Landlords, letting agents and other organisations, such as Reading University Students Union and Citizens Advice Bureau, are being invited to comment on the proposed charter which seeks to raise the standard of private rented accommodation in the town.
The charter sets out the council’s resolve to lead the way in helping to support tenants, landlords and letting and management agents to deliver a safe, healthy and thriving private rented sector in Reading.
If the charter is adopted, all parties will be invited to sign up to a set of shared values and commitments that will improve life for private rented tenants in Reading.
Private rented accommodation is a growing sector in the property market both locally and nationally and though most is of good standard, there is some that is poor quality, which can impact on people’s health and their quality of life.
Council officers have carried out an extensive study of the market and developed an action plan but the council needs the support of key organisations, such as lettings and management agents and landlords associations.
The ambitions of the charter include:
• Tenants and landlords both take full responsibility for the homes they let out and live in.
• Increase the number of landlords supplying good quality private rented homes.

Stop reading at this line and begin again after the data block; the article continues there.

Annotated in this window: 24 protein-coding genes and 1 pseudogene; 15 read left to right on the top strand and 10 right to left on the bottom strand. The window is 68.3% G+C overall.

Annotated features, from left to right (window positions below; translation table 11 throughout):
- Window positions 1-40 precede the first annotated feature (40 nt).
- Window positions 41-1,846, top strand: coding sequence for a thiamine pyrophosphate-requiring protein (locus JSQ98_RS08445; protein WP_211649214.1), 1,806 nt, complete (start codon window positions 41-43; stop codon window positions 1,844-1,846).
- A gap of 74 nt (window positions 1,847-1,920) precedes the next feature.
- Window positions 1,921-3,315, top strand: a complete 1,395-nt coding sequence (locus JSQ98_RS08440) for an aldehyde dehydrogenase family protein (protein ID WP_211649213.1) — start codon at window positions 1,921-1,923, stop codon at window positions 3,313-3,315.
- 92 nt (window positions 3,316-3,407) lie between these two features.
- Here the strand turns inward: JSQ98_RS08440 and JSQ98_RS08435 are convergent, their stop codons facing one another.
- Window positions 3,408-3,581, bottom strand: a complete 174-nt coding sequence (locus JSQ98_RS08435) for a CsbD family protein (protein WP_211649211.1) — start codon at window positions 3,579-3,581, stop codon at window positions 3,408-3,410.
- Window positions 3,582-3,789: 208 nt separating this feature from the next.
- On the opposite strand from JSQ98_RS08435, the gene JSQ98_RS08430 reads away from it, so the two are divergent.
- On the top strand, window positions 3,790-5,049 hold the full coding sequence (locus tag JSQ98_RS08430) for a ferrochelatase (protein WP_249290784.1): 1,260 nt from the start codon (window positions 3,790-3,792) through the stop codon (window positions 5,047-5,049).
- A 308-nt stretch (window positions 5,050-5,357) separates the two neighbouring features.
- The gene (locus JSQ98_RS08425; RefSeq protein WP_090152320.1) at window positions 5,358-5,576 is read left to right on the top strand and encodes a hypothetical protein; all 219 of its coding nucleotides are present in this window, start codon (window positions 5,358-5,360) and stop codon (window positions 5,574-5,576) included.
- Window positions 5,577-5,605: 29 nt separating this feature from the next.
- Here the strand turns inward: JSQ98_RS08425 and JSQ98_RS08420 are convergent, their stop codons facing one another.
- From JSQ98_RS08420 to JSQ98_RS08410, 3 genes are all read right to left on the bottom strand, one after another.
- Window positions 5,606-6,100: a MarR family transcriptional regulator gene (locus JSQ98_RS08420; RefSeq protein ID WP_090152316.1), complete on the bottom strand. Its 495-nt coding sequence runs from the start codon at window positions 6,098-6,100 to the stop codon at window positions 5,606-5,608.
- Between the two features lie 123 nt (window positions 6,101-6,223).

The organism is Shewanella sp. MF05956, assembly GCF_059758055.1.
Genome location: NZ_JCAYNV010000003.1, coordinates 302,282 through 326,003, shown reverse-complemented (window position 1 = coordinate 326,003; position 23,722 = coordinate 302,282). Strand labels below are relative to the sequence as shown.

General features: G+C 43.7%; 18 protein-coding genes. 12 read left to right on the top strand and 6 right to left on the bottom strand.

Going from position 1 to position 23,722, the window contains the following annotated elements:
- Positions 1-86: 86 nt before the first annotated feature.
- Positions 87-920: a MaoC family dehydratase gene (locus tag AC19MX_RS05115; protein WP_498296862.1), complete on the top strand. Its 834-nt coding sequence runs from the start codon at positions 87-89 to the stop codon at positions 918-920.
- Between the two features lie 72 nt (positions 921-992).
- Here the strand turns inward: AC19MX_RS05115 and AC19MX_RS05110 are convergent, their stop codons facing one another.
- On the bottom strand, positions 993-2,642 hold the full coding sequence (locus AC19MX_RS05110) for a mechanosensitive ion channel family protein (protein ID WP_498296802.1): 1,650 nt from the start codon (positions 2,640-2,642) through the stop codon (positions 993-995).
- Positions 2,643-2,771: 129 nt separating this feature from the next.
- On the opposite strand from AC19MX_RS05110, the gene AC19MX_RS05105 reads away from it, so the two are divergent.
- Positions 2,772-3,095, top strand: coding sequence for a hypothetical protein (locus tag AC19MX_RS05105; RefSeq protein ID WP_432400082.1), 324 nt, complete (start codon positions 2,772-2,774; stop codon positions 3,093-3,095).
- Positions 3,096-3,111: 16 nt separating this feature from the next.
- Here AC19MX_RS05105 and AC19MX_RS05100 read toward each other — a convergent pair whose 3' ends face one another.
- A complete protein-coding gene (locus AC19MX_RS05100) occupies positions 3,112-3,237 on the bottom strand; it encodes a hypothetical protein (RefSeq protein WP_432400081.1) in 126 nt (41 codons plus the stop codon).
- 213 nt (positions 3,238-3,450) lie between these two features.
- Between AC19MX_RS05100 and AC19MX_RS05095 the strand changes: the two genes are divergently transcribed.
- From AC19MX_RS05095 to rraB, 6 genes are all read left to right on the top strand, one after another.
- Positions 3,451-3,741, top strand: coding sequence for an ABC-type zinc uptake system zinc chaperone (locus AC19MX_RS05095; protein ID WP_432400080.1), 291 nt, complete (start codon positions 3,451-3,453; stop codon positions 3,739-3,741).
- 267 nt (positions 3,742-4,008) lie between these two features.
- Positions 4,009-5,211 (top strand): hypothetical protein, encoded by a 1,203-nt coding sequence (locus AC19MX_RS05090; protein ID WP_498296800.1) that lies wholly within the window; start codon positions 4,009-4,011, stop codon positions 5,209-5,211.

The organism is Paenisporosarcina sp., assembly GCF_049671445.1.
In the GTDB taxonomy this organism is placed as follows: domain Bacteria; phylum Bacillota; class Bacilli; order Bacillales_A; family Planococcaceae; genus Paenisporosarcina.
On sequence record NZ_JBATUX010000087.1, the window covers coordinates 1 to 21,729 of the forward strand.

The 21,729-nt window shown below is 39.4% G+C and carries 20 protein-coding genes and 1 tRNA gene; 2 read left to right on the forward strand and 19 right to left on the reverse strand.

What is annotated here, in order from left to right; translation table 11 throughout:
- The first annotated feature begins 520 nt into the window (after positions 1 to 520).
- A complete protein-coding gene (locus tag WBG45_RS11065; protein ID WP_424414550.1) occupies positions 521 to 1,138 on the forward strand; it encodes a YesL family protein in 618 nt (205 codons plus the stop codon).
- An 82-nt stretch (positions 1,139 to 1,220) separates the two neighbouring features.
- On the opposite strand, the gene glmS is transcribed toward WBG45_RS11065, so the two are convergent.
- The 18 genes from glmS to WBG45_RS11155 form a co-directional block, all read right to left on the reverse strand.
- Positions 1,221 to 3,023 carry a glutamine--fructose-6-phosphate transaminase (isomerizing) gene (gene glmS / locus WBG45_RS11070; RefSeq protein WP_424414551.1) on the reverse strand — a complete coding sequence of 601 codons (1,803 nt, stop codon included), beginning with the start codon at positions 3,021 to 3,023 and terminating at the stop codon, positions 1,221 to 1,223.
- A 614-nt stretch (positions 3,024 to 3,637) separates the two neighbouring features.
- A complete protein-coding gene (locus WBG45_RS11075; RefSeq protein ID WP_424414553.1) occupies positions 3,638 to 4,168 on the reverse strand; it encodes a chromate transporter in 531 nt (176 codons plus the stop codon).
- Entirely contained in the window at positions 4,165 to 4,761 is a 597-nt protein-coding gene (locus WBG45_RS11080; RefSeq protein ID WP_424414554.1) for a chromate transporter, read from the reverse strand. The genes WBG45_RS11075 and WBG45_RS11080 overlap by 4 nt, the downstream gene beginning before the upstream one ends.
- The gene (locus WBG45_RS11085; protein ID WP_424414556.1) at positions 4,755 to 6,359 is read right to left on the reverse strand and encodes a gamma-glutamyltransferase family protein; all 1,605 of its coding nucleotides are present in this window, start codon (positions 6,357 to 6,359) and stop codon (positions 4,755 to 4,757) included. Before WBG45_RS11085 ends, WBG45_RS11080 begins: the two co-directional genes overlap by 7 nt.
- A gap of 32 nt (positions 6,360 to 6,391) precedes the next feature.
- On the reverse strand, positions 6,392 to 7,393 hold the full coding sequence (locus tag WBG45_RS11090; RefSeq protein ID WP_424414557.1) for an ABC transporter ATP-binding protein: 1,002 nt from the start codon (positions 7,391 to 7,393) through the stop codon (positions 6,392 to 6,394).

• Tackle fuel poverty and improve energy efficiency in private rented housing.
• Work with tenants, landlords and agents to agree procedures to tackle disputes.
• Act against criminal landlords to protect tenants.
• Bring an end to unfair practices which contribute to a negative image of the private rented sector.
Measures in the action plan include; ensuring all letting and managing agents operating within the borough are members of a redress scheme; developing systems to deal with allegations of harassment and illegal eviction; increasing the identification and referral of sub-standard properties and developing and promoting a ‘rent with confidence’ scheme.
Councillor Richard Davies, Reading’s lead councillor for housing said
“House prices in Reading are growing at one of the fastest rates in the country so the private rented sector makes a vital and growing contribution in Reading, particularly for families.
“Unfortunately, there are some unscrupulous landlords who seek to take advantage of the situation and do not provide the standards tenants have a right to expect. Their victims can often be among the more vulnerable in our community.
“The council cannot tackle this alone so we will be inviting all parties involved in the market – landlords, letting agents and organisations like Reading University - to sign up with the council to a set of shared commitments they will make to renters in Reading.
“We are now consulting on the charter to ensure that it is something everyone can sign up to and I would encourage interested parties to get involved.”
The consultation on the Private Rented Sector Housing Charter can be found at http://beta.reading.gov.uk/
The closing date is October 14th 2015.